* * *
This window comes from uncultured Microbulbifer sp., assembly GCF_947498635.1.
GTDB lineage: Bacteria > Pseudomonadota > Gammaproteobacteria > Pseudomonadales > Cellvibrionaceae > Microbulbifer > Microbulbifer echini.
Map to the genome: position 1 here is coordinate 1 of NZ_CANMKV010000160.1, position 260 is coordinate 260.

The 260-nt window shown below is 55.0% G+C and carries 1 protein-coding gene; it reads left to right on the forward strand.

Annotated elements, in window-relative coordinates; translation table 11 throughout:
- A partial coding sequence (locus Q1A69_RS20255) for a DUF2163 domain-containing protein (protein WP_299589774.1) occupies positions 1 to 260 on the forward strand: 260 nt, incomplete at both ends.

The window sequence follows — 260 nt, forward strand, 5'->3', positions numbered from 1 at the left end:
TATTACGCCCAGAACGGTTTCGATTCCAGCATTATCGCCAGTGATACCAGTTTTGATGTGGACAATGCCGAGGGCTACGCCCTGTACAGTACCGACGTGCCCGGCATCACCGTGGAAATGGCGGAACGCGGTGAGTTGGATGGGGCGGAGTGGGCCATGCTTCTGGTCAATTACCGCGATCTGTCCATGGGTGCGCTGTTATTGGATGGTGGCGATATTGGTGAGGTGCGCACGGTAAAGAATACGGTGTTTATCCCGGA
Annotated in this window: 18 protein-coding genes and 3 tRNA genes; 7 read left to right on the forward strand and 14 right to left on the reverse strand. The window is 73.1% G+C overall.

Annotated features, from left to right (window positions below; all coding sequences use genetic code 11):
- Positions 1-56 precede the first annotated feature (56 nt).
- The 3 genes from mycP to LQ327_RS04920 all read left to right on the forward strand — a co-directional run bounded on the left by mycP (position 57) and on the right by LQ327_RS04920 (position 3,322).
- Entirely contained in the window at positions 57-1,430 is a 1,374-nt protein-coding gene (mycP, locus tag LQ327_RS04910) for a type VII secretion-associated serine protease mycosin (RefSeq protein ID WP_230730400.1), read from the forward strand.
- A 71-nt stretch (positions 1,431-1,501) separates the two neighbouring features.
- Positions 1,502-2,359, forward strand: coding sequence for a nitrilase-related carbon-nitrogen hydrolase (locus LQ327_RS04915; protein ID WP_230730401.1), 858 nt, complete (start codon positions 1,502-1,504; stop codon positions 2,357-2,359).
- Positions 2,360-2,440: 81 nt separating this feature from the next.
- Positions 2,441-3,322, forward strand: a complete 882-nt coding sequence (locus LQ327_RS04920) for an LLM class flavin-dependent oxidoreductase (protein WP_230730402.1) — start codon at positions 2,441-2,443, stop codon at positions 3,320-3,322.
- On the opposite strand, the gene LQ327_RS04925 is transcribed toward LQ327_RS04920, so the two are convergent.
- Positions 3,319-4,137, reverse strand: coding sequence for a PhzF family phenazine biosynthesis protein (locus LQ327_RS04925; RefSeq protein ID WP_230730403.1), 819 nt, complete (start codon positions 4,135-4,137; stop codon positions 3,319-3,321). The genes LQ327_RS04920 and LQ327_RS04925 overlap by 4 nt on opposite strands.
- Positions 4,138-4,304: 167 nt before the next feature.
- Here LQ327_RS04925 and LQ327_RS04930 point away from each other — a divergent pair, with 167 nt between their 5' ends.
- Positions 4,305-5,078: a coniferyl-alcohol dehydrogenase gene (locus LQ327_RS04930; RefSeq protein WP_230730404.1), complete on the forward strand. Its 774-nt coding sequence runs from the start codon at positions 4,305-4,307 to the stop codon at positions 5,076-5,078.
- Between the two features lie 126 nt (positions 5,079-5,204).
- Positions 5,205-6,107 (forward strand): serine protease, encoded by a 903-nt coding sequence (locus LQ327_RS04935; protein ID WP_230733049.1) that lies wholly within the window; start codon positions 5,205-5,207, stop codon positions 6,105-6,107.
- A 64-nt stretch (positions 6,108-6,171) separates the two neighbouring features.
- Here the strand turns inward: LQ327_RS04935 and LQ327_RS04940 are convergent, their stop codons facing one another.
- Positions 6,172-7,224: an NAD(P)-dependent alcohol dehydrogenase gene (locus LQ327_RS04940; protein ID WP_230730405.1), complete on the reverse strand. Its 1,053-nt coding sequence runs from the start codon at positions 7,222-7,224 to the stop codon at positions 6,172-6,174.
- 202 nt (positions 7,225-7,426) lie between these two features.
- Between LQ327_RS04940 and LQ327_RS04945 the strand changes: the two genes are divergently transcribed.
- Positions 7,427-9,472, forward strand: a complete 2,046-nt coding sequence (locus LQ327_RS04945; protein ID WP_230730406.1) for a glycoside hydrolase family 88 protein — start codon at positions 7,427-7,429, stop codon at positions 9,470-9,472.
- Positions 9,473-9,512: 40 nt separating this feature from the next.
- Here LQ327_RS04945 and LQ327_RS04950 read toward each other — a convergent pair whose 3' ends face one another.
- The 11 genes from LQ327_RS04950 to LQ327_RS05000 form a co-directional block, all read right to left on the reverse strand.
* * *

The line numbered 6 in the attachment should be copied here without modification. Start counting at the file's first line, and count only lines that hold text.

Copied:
- A partial coding sequence (locus Q1A69_RS20255) for a DUF2163 domain-containing protein (protein WP_299589774.1) occupies positions 1 to 260 on the forward strand: 260 nt, incomplete at both ends.